Definition of trumpet in English:

trumpet

Syllabification: trum·pet
Pronunciation: /ˈtrəmpət
 
/

noun

1A brass musical instrument with a flared bell and a bright, penetrating tone. The modern instrument has the tubing looped to form a straight-sided coil, with three valves.
More example sentences
  • Nor is it all normal trumpets: this CD boasts piccolo trumpets, bass trumpets, cornets and flugelhorns, as well as a smattering of percussion.
  • Flutes, saxophones, clarinets, trumpets and bassoons share the spotlight and take frequent solos that, like the vocals, often ramble aimlessly.
  • I play a number of different instruments including guitar, trumpet, flute and saxophone, but my main interest is composing.
1.1An organ reed stop with a quality resembling that of a trumpet.
More example sentences
  • If an organ has only one manual reed stop, it is often a Trumpet, and usually on the Swell.
  • Common trumpet reed names are Posaune, Bombard, Trumpet, and Clarion.
1.2Something shaped like a trumpet, especially the tubular corona of a daffodil flower.
More example sentences
  • In no time at all, as we descended into damper riverside places, there were daffodils trumpets nearly fully formed and fit for a photo.
  • If you want something a little different, try Digitalis Parviflora with its rust coloured flowers on upright stems, or Digitalis Ferringinea with its small trumpets of coppery-yellow flower.
  • Close up, though, it looked like the trumpets of daffodils, which made them the most spring-like thing I saw all day.
1.3A sound resembling that of a trumpet, especially the loud cry of an elephant.
More example sentences
  • The loud trumpet sounds from the Elephant large as he knocks down a tree in a single charge.
  • It is a noise half-way between a lion's roar and the trumpet of an irritated elephant.
  • Disney World's Animal Kingdom team has sorted elephant calls into trumpets, snorts, croaks, revs, chuffs, noisy rumbles, loud rumbles, and rumbles.
2 (trumpets) A North American pitcher plant.
  • Genus Sarracenia, family Sarraceniaceae: several species, in particular yellow trumpets (S. alata)
More example sentences
  • The yellow trumpets should be grown in a bright place, with direct sunlight.
  • Trumpets are found in bogs and in wet pine barrens.
  • The yellow trumpets should be preferably located in a place where it can have at least a few hours a day of direct solar light.

verb (trumpets, trumpeting, trumpeted)

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1 [no object] Play a trumpet: (as adjective trumpeting) figures of two trumpeting angels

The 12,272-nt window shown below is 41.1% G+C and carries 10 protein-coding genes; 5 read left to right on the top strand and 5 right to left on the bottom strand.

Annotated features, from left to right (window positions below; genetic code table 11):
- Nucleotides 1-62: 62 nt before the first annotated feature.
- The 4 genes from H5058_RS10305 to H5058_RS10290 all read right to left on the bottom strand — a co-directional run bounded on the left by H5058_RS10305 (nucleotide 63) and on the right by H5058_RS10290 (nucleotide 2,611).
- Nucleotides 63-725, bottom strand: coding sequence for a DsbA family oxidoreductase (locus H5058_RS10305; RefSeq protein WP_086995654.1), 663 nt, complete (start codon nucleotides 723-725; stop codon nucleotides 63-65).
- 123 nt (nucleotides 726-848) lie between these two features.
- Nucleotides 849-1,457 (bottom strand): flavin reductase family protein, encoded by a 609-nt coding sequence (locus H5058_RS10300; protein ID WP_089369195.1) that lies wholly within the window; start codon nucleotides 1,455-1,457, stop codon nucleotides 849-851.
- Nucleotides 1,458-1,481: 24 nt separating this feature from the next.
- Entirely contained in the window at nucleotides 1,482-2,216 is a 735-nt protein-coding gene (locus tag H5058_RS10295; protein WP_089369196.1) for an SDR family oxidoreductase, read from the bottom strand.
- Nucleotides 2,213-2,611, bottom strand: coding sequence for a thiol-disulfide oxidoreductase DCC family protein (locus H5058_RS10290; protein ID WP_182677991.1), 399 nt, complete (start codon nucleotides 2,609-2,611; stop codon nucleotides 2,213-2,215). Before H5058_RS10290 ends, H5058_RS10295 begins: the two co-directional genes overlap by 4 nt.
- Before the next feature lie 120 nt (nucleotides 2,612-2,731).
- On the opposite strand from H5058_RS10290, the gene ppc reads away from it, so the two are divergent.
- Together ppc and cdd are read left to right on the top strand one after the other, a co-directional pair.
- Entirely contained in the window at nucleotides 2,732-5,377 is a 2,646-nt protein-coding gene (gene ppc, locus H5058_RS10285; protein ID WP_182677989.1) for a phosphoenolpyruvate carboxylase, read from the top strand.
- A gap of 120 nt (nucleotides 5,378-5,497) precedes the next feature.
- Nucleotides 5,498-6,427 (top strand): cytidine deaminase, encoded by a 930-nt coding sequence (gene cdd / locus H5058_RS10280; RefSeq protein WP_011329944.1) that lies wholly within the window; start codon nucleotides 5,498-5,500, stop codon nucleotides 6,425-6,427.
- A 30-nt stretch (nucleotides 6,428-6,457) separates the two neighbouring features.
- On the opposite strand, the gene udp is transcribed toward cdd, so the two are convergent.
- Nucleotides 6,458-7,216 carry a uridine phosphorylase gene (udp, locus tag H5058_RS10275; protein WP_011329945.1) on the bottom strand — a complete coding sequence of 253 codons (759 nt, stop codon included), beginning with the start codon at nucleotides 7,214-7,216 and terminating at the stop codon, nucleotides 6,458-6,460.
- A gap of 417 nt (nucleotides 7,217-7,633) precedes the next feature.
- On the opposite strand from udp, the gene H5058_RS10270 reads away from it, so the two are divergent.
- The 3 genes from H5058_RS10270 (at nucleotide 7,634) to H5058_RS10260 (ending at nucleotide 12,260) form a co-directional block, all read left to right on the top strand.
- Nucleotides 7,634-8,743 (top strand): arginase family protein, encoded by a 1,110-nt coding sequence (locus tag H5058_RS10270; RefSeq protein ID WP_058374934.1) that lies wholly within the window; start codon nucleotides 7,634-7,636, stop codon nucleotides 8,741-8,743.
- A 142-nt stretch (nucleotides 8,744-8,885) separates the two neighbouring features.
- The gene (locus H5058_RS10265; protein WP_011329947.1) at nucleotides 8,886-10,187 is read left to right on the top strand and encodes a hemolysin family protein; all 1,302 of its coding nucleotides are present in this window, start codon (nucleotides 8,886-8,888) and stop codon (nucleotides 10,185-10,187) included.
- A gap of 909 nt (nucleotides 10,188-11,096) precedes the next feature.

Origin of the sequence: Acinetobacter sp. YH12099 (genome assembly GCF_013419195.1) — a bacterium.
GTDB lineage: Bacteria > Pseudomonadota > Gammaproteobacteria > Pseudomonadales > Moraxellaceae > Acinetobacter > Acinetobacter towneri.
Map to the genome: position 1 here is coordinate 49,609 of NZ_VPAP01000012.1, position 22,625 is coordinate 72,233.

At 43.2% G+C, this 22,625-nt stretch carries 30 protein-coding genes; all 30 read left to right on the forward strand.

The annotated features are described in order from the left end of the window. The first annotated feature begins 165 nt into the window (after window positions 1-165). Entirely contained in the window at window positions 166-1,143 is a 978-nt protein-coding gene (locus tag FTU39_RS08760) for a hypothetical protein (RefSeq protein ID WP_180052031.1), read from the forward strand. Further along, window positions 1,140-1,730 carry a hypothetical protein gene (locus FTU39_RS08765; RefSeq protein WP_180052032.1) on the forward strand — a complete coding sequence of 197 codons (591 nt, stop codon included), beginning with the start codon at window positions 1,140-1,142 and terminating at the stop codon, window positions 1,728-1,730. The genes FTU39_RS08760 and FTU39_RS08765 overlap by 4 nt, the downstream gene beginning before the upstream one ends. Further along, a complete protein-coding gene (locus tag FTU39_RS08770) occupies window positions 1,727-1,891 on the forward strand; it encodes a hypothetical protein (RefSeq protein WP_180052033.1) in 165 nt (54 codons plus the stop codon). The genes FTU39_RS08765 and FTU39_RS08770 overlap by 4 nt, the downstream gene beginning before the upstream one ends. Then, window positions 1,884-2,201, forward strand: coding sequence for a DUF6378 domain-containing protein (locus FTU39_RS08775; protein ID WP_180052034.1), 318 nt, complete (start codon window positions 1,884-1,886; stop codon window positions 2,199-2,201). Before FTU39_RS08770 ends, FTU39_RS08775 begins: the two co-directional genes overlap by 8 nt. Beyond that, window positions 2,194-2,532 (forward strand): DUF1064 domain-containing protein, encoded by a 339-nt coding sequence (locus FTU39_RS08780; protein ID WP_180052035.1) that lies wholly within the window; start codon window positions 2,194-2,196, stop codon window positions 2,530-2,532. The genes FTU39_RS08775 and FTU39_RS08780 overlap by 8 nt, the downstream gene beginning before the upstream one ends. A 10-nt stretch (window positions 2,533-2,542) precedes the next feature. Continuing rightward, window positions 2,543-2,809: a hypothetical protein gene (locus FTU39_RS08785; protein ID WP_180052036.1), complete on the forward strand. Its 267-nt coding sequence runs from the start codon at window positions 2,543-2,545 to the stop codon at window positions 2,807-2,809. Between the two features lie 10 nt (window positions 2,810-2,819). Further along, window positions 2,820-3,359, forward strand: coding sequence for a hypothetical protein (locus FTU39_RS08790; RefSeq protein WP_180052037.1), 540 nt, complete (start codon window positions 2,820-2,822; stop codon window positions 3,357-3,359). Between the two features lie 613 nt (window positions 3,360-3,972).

More example sentences
  • They were trumpeting like crazy and inside this huge old concrete building, it was deafening.
  • The avenues of carved deities, courtyards and temples are seething with trumpeting musicians and drummers, with processions escorting deities.
  • London's trumpeting busker played the downtown streets and community for many years before giving it up this year.
1.1Make a loud, penetrating sound resembling that of a trumpet: wild elephants trumpeting in the bush
More example sentences
  • A quarter of an hour thus passed; then suddenly one of the elephants trumpeted, and a tremendous crashing in the reeds ensued.
  • Later, the chorus was taken up by elephants trumpeting as they came down to drink.
  • So, along with chemical signals and higher range trumpeting and shrieks, elephants have an extensive range of communication.
Synonyms
call out, bellow, roar, yell, cry out, toot, bugle, holler
2 [with object] Proclaim widely or loudly: the press trumpeted another defeat for the government
More example sentences
  • Although these funds are tiny, their awful performance is widely trumpeted in the financial press.
  • Some politicians trumpet these results very loudly as some sort of achievement.
  • The significance of ice hockey to Canadian culture is widely trumpeted within the popular and even academic realms.
Synonyms
proclaim, announce, declare, herald, celebrate, shout from the rooftops

Origin

Middle English: from Old French trompette, diminutive of trompe (see trump2). The verb dates from the mid 16th century.

Phrases

blow one's (own) trumpet

Talk openly and boastfully about one’s achievements: he refused to blow his own trumpet and blushingly declined to speak
More example sentences
  • But in the lead-up to the election she was happy to blow her trumpet over the achievements of her first term.
  • Others blow their trumpet, but it's all pretty shallow.
  • It's perhaps not widely known because we don't always blow our trumpet.

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